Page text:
Pockets, Vents, and Hood
The Supernaut’s pockets are ample and well thought out. The two diagonal exterior chest pockets are easily accessible—even when wearing a pack—and are big enough to fit a pair of gloves or goggles. Since they are positioned up on the chest instead of down closer to the hem (like those on most other jackets), heavy items tend to swing around less, and are less noticeable in these pockets.
The interior pockets easily fit a phone and wallet, and the card / season pass pocket on the sleeve is handy if you ski somewhere with RFID ticket checkers.
Since the main exterior pockets are angled and back from the front zipper, there is little overlap between them and the interior pockets. That’s a nice touch, since it means that if you have something in both the outside and inside pockets on one side, they won’t line up and create a huge bulge.
The Supernaut’s pit zips are big and easy to use. They feature two-headed YKK coil zippers which makes them easier to open or close without having to recruit a friend’s help, and they’re big enough to dump heat effectively.
Ski jacket hoods can be a contentious subject, but the Supernaut does a nice job of fitting well over a helmet without being so large that it’s useless when wearing just a hat. It’s easy to cinch down when the weather gets nasty, and it never got in the way of my vision.
Some people dislike wrist gaiters in ski shells, but I found the Supernaut’s to be very functional and comfortable. They are thin enough to fit under most gloves (including slim-fitting park gloves), and aren’t unnecessarily tight. In short, they help keep the sleeves in place without adding much weight or complexity to the shell.
The Supernaut also features a removable powder skirt. It works well, though like the rest of the coat, it fits very slim. I personally would remove the powder skirt from the Supernaut since I typically ski in bib pants, and the jacket is long enough that I never ran into issues with snow getting in.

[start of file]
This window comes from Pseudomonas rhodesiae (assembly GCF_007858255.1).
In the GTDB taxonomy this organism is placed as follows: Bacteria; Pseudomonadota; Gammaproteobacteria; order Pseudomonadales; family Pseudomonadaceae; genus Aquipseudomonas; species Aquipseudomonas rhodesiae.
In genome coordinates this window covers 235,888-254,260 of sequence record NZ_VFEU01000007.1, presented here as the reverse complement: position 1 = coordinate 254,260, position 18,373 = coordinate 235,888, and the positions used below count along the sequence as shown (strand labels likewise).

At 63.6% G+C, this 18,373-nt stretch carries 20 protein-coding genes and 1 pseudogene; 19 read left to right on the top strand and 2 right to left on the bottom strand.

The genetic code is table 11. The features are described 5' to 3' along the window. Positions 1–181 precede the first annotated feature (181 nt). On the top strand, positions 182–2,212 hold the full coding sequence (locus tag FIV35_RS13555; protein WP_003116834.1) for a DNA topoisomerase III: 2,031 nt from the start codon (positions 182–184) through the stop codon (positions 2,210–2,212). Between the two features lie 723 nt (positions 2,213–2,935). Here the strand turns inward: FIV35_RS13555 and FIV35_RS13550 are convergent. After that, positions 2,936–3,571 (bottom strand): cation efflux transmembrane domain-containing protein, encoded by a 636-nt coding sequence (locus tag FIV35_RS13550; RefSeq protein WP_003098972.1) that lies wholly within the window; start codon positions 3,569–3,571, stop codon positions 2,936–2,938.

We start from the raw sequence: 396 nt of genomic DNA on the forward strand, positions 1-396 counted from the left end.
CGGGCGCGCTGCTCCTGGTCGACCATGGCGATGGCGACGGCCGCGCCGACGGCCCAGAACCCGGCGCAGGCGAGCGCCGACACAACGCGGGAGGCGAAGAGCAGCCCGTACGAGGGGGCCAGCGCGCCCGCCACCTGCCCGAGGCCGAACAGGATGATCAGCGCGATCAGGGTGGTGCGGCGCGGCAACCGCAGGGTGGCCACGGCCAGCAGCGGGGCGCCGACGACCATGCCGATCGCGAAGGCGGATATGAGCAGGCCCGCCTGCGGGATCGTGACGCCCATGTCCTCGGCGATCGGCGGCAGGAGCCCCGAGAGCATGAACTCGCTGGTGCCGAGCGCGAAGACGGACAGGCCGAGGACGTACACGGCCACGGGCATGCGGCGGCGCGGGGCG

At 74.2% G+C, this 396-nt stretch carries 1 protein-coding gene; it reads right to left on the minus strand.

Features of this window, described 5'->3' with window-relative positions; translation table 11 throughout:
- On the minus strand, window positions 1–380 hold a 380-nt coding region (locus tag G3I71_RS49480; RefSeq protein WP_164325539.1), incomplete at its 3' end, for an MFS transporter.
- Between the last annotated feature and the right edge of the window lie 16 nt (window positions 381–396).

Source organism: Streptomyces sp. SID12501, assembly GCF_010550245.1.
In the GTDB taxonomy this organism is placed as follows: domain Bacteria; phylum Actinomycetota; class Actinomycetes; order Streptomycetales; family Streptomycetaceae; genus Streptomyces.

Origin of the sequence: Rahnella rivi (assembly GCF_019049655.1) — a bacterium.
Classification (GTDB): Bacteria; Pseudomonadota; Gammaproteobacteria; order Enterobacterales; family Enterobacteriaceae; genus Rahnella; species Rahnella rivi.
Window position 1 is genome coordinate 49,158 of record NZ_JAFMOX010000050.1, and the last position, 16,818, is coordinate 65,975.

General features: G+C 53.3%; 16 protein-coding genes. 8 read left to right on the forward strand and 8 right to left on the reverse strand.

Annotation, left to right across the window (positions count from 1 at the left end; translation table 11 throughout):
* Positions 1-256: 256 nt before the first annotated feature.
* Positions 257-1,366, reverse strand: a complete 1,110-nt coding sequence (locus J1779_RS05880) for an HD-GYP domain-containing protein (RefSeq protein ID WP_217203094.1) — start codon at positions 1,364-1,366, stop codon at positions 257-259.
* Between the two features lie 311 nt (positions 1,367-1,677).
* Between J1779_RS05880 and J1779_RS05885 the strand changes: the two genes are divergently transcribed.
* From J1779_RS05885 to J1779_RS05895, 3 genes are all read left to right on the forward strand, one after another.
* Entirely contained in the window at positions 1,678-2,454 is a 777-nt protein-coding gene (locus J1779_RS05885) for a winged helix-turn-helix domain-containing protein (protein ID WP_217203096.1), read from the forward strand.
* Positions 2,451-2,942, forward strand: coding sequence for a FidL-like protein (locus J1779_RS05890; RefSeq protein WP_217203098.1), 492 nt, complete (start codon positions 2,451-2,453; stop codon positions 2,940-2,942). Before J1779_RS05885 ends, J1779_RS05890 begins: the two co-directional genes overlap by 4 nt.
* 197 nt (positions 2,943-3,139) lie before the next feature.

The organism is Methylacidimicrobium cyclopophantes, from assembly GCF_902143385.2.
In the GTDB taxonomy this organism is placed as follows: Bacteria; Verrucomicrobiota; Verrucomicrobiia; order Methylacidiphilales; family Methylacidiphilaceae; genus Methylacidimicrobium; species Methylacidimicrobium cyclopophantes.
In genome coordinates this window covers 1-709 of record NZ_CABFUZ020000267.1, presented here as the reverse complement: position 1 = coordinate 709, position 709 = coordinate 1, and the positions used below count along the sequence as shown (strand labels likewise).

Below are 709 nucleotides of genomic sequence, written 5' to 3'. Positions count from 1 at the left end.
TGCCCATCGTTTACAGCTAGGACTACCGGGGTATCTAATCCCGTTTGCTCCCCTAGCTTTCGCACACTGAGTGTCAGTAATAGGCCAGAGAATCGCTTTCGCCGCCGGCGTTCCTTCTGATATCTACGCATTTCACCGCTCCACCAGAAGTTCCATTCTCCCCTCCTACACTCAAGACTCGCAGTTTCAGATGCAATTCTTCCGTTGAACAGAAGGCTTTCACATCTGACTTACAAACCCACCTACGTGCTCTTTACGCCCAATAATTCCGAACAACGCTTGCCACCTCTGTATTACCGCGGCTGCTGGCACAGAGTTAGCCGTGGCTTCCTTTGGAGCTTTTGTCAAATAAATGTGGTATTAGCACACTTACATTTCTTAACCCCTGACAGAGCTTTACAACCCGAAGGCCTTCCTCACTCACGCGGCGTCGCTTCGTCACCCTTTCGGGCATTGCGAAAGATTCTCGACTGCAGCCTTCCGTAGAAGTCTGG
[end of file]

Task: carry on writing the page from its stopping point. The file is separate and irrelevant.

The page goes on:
So far, we’ve skied in the Supernaut for thirteen days, in conditions that covered a broad spectrum: touring on sunny corn snow, huddled on the chairlift in wind-blown sleet, and on one very good blower powder day. Throughout all this, the Supernaut kept me completely dry, and the Gore Pro fabric breathed well. It’s not the most breathable material on the market (see next paragraph) but we found that the Supernaut performed in line with other Gore Pro Shells.
So while I never felt stifled in the Supernaut, I traded it out one day for the Patagonia Reconnaissance Jacket, and immediately noticed the increased breathability. To be clear, the Reconnaissance is a hybrid soft-shell and hard-shell construction, and sacrifices a LOT of water resistance for that added breathability. But if your main objectives are high-output tours in drier areas, then the Supernaut may not be the absolute best option, but still a fine choice.
Weight and Price
The Supernaut weighs in at a svelte 587 grams in a Size Large, compared to 593 grams for the Patagonia PowSlayer (also Gore Pro); 690 grams for the Arc’Teryx Tantalus (Gore Pro hybrid); and 810 grams for the Flylow Lab Coat 2.0 (Polartec NeoShell).
However, at $699 it’s higher priced than the Tantalus ($575) and the Lab Coat 2.0 ($495), and the same price as the Patagonia PowSlayer.
There is a lot to like about the Sweet Protection Supernaut. Highlights include the easy-to-use pit zips; removable powder skirt; well-designed, functional hood; stretchy wrist gaiters; and its very user-friendly, pack-compatible pocket layout.
For those looking for a slimmer-fitting Gore-Tex Pro shell, the Sweet Protection Supernaut is a compelling choice.